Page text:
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C++ Programming: Program Design Including Data Structures [Paperback]

D. S. Malik
5.0 out of 5 stars  See all reviews (1 customer review)
Price: 46.99 & FREE Delivery in the UK. Details
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C++ Programming: Program Design Including Data Structures C++ Programming: Program Design Including Data Structures
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Book Description

1 Jun 2006 1418836400 978-1418836405 3rd Revised edition
Written exclusively for the student as opposed to the IT professional, this text contains numerous clear and complete explanations and examples. Using problem-solving throughout, this book offers comprehensive coverage of introductory C++ programming topics and then moves the students confidentially into more advanced concepts. Written for the modern programmer, this innovative text focuses on the nature and obvious advantages of C++ as a language. Featuring problem solving throughout the text, examples are relevant to C++ and match and highlight the specific qualities of C++ rather than basic, generic programming examples. This book will provide excellent, comprehensive instruction and theory regarding this language.

Product details

  • Paperback: 1568 pages
  • Publisher: Course Technology Inc; 3rd Revised edition edition (1 Jun 2006)
  • Language: English
  • ISBN-10: 1418836400
  • ISBN-13: 978-1418836405
  • Product Dimensions: 23.2 x 18.7 x 4.8 cm
  • Average Customer Review: 5.0 out of 5 stars  See all reviews (1 customer review)
  • Amazon Bestsellers Rank: 1,599,680 in Books (See Top 100 in Books)

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"I purchased your book "C++ Programming: Program Design Including Data Structures" in order to cram for the ACM competition and found it to be just right for my learning requirements. Informative and to the point, it's exactly what I needed! Thank you for writing such a great book." - Louise Dallimore, Murdoch University --This text refers to an alternate Paperback edition.

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Most Helpful Customer Reviews
5.0 out of 5 stars Excellent C++ and data structures text book 13 Oct 2009
Format:Paperback|Verified Purchase
Like his book "C++ programming", this book is a good text book for learning to program in C++. It is suitable for both new programmers, and also those who have had experience with the C++ language. This book however is even bigger, as it has an expanded section on data structures and algorithms. In addition to chapters on Linked lists and Statcks and Queues, there are chapters on Searching and Sorting Algorithms, Binary trees and Graphs. Unlike his book "C++ programming", The STL appears in the main body of the text, not relegated to an appendix.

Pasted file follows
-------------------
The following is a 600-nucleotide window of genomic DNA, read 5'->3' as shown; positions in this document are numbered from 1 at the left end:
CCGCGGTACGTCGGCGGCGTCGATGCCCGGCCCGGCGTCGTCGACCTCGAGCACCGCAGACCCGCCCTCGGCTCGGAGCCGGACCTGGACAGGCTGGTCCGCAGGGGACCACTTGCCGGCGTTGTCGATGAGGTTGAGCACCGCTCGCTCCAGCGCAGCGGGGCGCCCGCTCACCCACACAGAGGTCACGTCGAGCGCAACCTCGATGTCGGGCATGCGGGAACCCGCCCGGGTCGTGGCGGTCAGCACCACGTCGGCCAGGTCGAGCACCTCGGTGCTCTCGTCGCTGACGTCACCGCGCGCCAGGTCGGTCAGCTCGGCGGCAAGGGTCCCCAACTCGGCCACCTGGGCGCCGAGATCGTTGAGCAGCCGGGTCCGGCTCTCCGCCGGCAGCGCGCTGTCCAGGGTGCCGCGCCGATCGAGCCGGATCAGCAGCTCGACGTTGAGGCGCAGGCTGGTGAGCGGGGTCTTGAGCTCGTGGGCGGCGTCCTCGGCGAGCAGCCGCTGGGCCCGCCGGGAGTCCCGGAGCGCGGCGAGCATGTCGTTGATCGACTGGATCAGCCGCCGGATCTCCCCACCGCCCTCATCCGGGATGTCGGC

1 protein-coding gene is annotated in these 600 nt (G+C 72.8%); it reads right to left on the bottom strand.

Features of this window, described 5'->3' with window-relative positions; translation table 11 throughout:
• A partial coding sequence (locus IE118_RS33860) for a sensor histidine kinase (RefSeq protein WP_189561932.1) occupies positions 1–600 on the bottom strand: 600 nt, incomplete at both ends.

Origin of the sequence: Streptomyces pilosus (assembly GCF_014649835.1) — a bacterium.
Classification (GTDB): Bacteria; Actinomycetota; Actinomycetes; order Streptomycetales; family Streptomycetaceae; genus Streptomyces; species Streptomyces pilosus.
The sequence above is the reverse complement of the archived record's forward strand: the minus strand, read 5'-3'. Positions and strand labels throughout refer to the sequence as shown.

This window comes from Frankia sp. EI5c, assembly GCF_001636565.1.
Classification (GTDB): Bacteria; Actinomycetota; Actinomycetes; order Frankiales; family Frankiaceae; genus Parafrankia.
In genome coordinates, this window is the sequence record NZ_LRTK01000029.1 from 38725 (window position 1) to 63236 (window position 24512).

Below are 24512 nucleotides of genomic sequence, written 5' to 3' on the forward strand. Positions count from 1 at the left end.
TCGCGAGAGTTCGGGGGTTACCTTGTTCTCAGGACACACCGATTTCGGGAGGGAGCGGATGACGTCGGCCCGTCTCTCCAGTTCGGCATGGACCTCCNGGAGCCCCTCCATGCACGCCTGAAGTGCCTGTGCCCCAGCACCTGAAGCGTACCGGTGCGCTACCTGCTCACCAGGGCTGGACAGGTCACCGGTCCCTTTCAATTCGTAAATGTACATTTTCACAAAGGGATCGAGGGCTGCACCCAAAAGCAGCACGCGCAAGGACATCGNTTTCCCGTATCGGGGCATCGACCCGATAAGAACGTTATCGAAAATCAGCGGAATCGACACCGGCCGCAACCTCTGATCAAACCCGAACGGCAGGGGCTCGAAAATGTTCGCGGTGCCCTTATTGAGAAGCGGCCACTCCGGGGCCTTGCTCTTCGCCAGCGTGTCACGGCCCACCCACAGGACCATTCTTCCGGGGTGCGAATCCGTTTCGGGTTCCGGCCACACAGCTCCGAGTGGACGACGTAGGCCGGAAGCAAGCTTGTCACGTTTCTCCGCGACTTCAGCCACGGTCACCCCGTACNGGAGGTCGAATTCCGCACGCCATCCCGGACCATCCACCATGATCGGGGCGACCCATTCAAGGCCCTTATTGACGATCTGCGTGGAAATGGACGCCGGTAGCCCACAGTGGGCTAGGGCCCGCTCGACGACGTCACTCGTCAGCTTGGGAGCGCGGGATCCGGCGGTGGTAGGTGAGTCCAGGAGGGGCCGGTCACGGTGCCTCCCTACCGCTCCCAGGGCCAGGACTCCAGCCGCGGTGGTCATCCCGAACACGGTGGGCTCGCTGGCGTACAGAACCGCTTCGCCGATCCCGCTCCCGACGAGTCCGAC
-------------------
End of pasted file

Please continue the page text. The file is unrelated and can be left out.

Like the sections on C++ programming at the beginning of the book, the parts on data structures are well illustrated with many diagrams to explain the basic concepts. This is particularly the case with linked lists. The ideas are introduced very slowly at the beginning, using a couple of lines of code at a time and a diagram to illustrate the effect of the code. Then towards the end of the chapter there are much harder, more realistic code that covers much of what you would want to know about data structures. This style continues for other chapters. There are also many interesting exercises that reinforce the concepts introduced - some very simple, and others much more demanding.

This book covers most of the C++ you are likely to want to know if you are studying C++ at University. It also contains a fairly comprehensive course on data structures, that is likely to be studied in the second year. However, these days most universities start off with Java as their core language. They then offer an option of studying C++ - as an advanced course in the third year. This book could be used for such a course, as it provides the material for such a course together with more introductory material, that would make it easier for a student to assimilate.

An excellent, though very large book. A must for those interested in programming in C++.
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Amazon.com: 3.5 out of 5 stars  10 reviews
13 of 15 people found the following review helpful
2.0 out of 5 stars Learn by example, taken to the extreme 12 Jun 2007
By Amy Hughes - Published on Amazon.com
Format:Paperback
By about page 689 I had read the word "suppose" once too often. Mr. Malik's coherence fell apart when he got to the object-oriented stuff, and he started to use examples to *start* explanations. His meandering paragraphs begun with the word "suppose" are generally not helpful. Don't let chapter 12 (Inheritance and composition) discourage you, though. It's the worst of them and it gets better after that.

If you like to highlight your textbooks you will be frustrated by this book. You will spend a lot of time pondering if you really want to highlight an entire 12-line paragraph when what is explained could be stated in a single sentence. So, here's a hint: Read each section between the purple headings through before highlighting anything. Sometimes you'll find your concise sentence further on. If you don't, make use of the white space to write one yourself. This will aid in memory, and save your highlighter.

This should have been a shorter book, and the object-oriented stuff should have received some editing for clearer, more concise language.

The example code is redundant and the explanations unnecessarily long. Each problem is exhaustively set up and explained, with code segments that are duplicated in the finalized code. You'll find yourself skipping the setup of the problem and going right to the finalized code to see if you understand it, and invariably you will, because it is not complex. The examples are uninteresting and demonstrate things that are simple.

One really nice feature of this book? You don't have to get 300 pages into it before it will lie flat on your desk. It stays open nicely and has bright, white pages.